Craigslist is a popular online classified listings website. Sellers post listings for items on their location page under the category it falls under. You can easily post your appliance for sale on the website for free. Use pictures and a specific description to quickly attract buyers. When you find a buyer and meet them to complete the transaction, make sure to meet in a public place and bring someone with you if possible.
Oodle takes a bit of a different approach to helping you locally sell your used appliance. When you use other local marketplace apps and pages, they only show you listings directly posted to their site. Oodle, on the other hand, shows you listings that people posted on the Oodle website, as well as listings from similar services such as Craigslist, Facebook Marketplace, Letgo, OfferUp, and eBay.
Whether you are selling or donating your old appliance, remember to be considerate. If you would be embarrassed to receive it, then you probably shouldn’t pass it on to someone else. If your appliance is broken or infested, it needs to be properly and safely destroyed. Your best option may be to hire an appliance disposal professional.
OPTION 4: Give Your Appliance Away
Giving away your appliance doesn’t mean you need to donate it to a charity or other organization. You can always give it to a friend or family member you are aware may need one or has been in the market for a specific appliance. It’s a great way to hand down your old appliance without having the burden of recycling it properly weighing on you.
Share The Love
Pass on your old appliance to a person who just graduated college or a family that has bought their first home. A recent college graduate is likely living on a tight budget. First-time homebuyers spent all of their hard-earned money on the down payment and closing costs of their home. At these pivotal times in a person’s life, buying new appliances isn’t on the top of their priority list.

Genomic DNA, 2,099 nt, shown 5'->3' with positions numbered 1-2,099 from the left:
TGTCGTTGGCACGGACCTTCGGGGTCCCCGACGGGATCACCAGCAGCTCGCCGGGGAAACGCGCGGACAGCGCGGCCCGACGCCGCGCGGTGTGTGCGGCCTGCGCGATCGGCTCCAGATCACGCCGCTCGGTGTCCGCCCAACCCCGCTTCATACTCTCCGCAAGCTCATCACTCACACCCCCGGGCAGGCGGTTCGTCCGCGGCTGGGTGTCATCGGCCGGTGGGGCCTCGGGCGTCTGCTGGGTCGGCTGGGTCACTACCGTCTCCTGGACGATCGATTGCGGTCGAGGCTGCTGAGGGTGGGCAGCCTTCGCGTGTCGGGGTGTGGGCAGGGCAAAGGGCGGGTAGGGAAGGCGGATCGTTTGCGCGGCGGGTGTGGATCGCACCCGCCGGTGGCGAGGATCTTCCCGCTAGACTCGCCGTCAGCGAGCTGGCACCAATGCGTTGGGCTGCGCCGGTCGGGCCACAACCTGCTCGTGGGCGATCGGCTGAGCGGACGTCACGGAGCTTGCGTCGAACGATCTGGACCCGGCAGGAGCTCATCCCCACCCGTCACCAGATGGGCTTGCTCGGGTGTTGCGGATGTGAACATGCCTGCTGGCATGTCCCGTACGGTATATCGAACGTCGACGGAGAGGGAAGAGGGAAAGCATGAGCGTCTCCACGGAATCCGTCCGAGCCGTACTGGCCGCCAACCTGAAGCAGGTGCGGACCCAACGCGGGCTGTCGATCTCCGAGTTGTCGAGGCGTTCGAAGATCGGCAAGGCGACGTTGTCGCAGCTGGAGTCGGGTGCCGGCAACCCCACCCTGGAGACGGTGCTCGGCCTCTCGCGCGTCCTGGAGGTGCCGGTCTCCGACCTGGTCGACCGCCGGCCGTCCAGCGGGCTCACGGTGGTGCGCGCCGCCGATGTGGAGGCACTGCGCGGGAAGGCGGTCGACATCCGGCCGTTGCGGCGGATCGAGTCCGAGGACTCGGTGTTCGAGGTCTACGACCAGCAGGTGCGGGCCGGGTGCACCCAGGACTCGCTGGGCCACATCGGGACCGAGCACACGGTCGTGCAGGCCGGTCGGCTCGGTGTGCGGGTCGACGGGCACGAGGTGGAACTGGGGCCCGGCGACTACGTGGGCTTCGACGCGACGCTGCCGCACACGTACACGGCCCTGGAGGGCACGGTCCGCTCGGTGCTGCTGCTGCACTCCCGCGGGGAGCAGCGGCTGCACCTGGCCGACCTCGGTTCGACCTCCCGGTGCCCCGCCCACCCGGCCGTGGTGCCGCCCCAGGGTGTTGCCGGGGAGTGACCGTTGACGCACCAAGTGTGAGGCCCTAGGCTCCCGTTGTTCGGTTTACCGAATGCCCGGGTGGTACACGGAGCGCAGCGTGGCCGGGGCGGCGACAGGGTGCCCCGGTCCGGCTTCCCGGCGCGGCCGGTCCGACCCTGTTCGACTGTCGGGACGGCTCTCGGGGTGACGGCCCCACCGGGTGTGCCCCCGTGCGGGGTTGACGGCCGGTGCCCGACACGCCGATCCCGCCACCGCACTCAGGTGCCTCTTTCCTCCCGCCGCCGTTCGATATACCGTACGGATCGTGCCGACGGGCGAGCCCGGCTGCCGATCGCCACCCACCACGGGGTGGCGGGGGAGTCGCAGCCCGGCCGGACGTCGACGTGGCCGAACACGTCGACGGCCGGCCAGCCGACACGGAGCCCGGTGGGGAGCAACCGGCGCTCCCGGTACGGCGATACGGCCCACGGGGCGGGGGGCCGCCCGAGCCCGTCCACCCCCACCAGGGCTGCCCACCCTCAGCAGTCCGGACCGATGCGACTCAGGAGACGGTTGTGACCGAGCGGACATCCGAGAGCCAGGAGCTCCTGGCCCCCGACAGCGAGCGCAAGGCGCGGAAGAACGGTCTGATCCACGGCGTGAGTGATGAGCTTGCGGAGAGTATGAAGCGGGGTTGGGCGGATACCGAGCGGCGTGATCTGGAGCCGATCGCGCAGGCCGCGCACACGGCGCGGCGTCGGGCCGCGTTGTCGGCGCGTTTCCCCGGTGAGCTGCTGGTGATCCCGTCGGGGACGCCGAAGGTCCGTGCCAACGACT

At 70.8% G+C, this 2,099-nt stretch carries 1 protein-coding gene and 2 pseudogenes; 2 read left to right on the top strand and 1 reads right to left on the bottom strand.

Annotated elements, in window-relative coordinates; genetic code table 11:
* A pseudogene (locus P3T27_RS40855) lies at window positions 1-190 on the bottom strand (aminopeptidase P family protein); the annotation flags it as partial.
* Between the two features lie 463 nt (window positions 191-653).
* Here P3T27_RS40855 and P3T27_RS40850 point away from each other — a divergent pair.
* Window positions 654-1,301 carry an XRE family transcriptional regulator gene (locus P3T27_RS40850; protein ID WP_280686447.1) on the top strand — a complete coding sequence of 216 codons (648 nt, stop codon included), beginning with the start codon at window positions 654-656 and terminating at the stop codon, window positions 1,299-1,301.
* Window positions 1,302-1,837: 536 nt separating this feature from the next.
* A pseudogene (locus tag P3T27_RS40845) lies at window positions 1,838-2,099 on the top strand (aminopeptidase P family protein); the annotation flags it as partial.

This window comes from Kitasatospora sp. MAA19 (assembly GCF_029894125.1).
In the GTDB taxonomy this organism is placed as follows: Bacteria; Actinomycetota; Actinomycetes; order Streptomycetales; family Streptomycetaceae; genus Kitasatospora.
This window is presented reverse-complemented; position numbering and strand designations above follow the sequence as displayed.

Move It Downstairs
Instead of getting rid of your old appliance, is there another room in your home that could use it? An older refrigerator or freezer could be placed in the garage for excess kitchen storage, in the kids’ playroom for quick access to juice, or in the basement for hosting parties. Not only are you still putting your old appliance to good use, you’re providing easy access for your family or guests.
Give To A Startup
Do you have a friend or family member who just opened their own business? When you first start a business, it can take anywhere from a few months to a few years until a profit is turned. Giving your fridge or dishwasher to a startup as a business warming gift can help make a bare-bones office more comfortable.